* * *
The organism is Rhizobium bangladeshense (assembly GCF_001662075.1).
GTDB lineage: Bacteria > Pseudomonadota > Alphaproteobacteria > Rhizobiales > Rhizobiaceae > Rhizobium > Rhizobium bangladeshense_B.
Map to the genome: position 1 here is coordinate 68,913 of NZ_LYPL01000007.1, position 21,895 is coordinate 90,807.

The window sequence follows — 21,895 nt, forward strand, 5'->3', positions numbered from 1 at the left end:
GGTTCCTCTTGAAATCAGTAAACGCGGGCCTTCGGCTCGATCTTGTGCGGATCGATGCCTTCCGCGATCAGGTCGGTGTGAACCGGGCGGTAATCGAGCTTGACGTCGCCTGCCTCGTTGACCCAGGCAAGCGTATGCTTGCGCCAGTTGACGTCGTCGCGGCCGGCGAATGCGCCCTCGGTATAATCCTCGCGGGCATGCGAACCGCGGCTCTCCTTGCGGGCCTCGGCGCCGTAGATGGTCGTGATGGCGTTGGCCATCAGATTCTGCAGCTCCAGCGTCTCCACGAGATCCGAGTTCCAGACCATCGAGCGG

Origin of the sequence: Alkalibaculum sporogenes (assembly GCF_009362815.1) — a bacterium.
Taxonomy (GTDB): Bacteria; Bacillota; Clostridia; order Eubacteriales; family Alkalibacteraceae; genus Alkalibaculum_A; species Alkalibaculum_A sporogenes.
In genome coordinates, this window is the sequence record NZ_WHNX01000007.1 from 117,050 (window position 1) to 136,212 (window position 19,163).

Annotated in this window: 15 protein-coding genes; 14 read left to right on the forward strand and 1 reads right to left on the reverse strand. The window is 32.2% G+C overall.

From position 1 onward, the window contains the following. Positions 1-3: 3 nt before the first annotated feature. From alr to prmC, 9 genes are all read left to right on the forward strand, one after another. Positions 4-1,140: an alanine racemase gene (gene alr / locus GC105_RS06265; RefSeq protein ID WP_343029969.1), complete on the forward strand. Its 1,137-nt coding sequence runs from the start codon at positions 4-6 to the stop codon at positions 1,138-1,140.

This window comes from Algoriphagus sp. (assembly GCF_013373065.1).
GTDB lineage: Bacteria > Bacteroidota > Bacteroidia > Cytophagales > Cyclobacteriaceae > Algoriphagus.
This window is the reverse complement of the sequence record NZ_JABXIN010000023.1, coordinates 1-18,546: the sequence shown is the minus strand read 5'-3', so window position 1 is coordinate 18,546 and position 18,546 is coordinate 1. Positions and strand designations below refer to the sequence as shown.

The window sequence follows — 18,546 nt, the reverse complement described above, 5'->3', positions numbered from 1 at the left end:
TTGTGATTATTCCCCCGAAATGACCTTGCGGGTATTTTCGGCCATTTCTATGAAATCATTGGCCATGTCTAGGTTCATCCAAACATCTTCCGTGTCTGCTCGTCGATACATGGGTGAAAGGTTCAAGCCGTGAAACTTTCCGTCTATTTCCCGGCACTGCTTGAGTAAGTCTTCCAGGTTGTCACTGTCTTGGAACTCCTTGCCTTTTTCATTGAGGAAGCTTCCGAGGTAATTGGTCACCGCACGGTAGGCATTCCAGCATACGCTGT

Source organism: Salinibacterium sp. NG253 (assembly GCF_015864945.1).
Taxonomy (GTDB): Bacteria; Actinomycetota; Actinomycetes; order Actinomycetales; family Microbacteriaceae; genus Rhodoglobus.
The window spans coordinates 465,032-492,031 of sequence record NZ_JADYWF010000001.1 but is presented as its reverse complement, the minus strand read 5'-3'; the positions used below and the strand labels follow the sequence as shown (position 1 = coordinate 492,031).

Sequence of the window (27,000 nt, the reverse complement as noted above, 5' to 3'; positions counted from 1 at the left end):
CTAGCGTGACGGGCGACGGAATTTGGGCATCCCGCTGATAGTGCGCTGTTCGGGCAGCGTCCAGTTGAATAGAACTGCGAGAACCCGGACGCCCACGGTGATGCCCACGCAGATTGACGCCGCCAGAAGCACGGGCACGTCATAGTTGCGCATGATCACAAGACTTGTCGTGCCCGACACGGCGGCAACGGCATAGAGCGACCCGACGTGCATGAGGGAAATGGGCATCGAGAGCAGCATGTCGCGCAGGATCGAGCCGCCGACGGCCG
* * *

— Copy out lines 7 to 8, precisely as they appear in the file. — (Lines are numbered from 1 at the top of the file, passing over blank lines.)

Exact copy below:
Taxonomy (GTDB): Bacteria; Bacillota; Clostridia; order Eubacteriales; family Alkalibacteraceae; genus Alkalibaculum_A; species Alkalibaculum_A sporogenes.
In genome coordinates, this window is the sequence record NZ_WHNX01000007.1 from 117,050 (window position 1) to 136,212 (window position 19,163).